Charlie is from Sichuan Province and after a few tentative inquiries – “Do you really like spicy food?” – on Tuesday night he shared with me the signature dish of Sichan: hot-pot at one of the branches of Haidilao Hot Pot restaurant. Haidilao is an award-winning place, and deservedly so – the service, quality and ambiance was outstanding. We arrived a bit early so there was no wait for us, but when we left we saw the large waiting area was filled with 100s of people, playing cards and other games, and having free snacks while they waited for tables.
The whole point of hot-pot is, well, the pot:
We got a pot with 2 separate soups, a peppery, vinegary soup on the left and a rich, mushroom-flavored soup on the right. I saw other diners using a single type of soup.
While your soup is heating up, the servers bring the ingredients:
From left to right they are: Duck throat, Catfish, Pork intestine, Duck intestine, Pork Sausage. And these are only some of the ingredients; we also had beef, vegetables, shrimp dumplings, and tree-ear mushrooms.
You probably can guess how this works, but if you can’t: The soup comes to a boil, then you grab a fresh ingredients with chopsticks and plunge it into the hot soup. After 1 –2 mins, it’s cooked, and you can dip it into a bowl of other sauces, or just eat it hot from the pot. The various ladles can be used to rescue lost morsels – of which I created several, as my chopstick skills are not as great as Charlie’s.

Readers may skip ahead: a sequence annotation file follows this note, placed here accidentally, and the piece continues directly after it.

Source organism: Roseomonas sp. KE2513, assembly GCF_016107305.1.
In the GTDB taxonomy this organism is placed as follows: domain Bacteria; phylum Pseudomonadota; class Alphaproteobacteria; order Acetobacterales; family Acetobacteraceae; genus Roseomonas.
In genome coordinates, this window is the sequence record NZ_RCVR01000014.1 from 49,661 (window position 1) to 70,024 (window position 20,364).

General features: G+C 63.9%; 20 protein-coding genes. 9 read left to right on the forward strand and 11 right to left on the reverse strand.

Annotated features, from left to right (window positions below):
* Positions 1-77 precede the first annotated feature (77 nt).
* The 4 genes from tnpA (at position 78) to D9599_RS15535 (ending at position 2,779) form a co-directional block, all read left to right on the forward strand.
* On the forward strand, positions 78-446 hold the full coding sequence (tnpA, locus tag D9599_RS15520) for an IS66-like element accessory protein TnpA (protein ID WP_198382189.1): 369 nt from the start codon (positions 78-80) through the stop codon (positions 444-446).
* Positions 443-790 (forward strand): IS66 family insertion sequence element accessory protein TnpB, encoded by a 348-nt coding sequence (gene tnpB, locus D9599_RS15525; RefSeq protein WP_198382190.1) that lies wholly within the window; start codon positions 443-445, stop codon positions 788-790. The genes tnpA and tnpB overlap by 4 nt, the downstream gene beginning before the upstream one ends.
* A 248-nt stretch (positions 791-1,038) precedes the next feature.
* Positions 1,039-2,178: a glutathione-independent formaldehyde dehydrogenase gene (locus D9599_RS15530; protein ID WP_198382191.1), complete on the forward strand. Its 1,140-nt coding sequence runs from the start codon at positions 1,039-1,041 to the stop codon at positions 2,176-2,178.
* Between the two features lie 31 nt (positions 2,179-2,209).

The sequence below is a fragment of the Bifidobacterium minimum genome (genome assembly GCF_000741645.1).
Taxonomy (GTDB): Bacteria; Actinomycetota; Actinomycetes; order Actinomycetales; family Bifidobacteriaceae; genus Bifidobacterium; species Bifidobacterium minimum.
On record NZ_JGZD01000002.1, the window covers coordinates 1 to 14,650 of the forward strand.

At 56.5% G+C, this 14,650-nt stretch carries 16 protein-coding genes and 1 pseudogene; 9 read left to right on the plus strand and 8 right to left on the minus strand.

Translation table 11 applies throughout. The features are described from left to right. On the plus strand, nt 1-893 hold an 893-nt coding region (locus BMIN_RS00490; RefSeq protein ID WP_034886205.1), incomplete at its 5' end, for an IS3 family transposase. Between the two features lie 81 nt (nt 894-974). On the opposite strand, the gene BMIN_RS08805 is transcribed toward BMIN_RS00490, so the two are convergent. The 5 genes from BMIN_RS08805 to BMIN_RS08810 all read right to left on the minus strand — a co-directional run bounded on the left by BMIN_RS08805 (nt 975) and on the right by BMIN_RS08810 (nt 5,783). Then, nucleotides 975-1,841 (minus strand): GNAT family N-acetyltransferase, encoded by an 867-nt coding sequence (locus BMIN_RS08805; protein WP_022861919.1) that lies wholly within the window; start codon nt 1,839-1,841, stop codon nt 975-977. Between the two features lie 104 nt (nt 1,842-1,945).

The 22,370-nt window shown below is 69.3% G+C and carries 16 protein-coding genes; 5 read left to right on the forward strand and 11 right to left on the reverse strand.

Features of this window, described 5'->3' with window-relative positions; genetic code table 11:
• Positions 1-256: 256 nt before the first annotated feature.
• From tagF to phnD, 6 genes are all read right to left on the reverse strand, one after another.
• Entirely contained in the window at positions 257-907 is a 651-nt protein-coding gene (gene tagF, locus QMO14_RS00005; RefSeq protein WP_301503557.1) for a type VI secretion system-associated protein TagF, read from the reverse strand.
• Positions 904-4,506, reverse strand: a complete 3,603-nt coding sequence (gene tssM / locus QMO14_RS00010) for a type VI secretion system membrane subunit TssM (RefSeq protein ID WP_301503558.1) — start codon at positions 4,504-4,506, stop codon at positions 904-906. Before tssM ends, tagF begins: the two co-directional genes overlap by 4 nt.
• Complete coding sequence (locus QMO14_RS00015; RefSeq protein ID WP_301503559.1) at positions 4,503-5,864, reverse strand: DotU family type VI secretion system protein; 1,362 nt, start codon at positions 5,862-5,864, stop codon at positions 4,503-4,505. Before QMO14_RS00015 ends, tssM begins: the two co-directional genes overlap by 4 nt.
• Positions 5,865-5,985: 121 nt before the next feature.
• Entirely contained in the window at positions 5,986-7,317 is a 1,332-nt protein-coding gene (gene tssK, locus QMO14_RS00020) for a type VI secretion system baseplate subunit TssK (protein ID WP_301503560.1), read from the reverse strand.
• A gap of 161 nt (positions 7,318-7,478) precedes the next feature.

Another great treat at Haidilao: hand-stretched noodles. I should have captured a pic, but here’s one from the web:
In this “noodle dance”, the noodle-guy will stretch one noodle using moves half rhythmic gymnastics, half wu-shu – the noodles fly around like lassos till, when finally stretched enough, they gather up the long strand and drop it in the soup.
My last night Charlie took me to the Middle 8th Restaurant (a name I still don’t understand) which specializes in Yunnan food; Yunnan is just to the south of Sichuan and Charlie explained the food was similar to that is his home province, though not quite as spicy.
The picture that introduces this post was taken at Middle 8th … I should have taken more, but even though I was at end of my trip and had tried more dishes than I can remember, I was still more eager to eat than to photograph. In addition to the grilled fish, roast pork, and pineapple rice, we had cold noodles, a kind of cold spicy grain dish (not sure if it wheat or some other grain) and “steam pot chicken”, the famous soup of Yunnan, which looks like this:
That was my trip: 5 days and 50 dishes, and each dish delicious. I hope to be back in the spring. Till then … thanks, Charlie, and thanks everyone at CDL – you can be sure I’ll bring my appetite with me when I return.
* In China there is a proverb, “To the ruler, the people are heaven; to the people, food is heaven.” There is a book of this very title, which I have, written by AP reporter Audra Ang about her experiences as an expat journalist in China.